It has been more than 10 years since FuturArc last spoke to Ken Yeang, who is essentially the O.G. of ecological design in Southeast Asia. He has been on the frontier of the industry for decades, behind projects such as Singapore’s National Library, Solaris, and more recently, Putrajaya 2C5 near Kuala Lumpur, Malaysia. His work centres on the integration of natural and constructed systems, and has been fundamental in pushing design boundaries in bioclimatic high-rise architecture, ecological master-planning and biomimicry. He has published 12 books, including titles such as The Green Skyscraper and Constructed Ecosystems, and was included in The Guardian’s “50 People Who Could Save The Planet” in 2008.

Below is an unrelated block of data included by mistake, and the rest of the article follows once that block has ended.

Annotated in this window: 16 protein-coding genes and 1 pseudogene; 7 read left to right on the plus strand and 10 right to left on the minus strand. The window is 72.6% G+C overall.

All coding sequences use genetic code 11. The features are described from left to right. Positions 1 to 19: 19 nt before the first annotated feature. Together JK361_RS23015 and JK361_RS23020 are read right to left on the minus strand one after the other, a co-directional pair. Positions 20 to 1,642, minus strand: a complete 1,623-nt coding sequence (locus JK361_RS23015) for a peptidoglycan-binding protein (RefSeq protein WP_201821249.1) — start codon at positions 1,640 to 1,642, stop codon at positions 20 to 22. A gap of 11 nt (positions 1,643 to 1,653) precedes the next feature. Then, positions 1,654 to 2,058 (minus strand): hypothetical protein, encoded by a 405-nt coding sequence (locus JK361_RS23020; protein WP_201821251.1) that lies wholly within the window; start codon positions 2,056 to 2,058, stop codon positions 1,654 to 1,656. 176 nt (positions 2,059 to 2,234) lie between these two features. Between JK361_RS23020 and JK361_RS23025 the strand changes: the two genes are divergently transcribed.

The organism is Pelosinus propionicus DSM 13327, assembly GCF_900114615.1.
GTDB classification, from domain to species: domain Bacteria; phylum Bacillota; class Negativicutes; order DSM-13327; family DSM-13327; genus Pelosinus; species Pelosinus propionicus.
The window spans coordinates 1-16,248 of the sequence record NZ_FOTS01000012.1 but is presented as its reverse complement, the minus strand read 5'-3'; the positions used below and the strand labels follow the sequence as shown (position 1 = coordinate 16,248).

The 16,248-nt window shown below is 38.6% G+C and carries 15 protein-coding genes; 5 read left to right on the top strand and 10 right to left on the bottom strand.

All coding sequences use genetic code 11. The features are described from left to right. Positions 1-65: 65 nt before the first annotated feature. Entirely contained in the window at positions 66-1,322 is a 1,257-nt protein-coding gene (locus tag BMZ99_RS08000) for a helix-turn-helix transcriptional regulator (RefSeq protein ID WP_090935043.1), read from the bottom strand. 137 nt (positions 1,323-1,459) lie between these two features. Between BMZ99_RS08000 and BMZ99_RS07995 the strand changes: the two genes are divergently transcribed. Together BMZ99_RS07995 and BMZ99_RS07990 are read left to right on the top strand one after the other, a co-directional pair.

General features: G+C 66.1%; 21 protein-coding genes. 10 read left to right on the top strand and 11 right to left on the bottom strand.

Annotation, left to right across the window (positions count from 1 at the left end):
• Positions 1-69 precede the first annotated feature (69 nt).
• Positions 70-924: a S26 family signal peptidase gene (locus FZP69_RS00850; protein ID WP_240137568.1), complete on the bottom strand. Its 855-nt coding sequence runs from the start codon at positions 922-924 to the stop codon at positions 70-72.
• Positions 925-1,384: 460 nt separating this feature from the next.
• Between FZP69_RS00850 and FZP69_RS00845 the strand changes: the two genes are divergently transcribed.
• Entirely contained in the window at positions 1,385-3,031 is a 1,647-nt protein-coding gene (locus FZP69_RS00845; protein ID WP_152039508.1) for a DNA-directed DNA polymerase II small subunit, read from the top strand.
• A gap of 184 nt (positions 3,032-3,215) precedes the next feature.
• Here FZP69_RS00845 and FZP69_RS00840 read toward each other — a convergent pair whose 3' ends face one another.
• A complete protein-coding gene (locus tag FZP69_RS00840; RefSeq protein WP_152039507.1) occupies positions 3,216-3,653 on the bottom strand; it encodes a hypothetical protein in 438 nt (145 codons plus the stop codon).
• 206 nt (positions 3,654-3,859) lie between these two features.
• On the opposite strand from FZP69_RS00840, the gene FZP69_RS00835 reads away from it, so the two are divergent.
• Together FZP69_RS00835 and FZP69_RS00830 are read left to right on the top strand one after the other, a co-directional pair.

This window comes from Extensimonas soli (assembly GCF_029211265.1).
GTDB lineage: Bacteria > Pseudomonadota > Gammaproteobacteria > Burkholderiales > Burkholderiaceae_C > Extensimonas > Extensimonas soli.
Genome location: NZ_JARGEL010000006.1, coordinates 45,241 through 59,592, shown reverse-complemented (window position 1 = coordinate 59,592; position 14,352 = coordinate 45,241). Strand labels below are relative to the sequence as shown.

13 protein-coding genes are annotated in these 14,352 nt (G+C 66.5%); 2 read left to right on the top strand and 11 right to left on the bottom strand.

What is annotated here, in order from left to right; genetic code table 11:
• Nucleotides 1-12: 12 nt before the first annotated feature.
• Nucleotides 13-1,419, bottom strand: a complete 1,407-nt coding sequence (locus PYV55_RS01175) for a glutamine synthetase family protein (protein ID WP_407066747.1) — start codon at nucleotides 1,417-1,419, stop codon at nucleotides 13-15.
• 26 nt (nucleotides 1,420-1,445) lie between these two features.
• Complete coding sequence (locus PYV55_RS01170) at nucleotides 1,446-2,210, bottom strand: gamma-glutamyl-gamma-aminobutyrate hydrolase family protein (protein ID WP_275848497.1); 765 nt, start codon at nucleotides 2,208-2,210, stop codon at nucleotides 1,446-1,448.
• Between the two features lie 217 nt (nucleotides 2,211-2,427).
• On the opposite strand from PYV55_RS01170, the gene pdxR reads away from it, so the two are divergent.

Yet, these days, he seems frustrated with how little progress the design industry has made in reshaping the built environment. He speaks with FuturArc’s correspondent Heather Banerd on the need to move beyond architecture and take a more radical approach, and why design alone can’t change the world.
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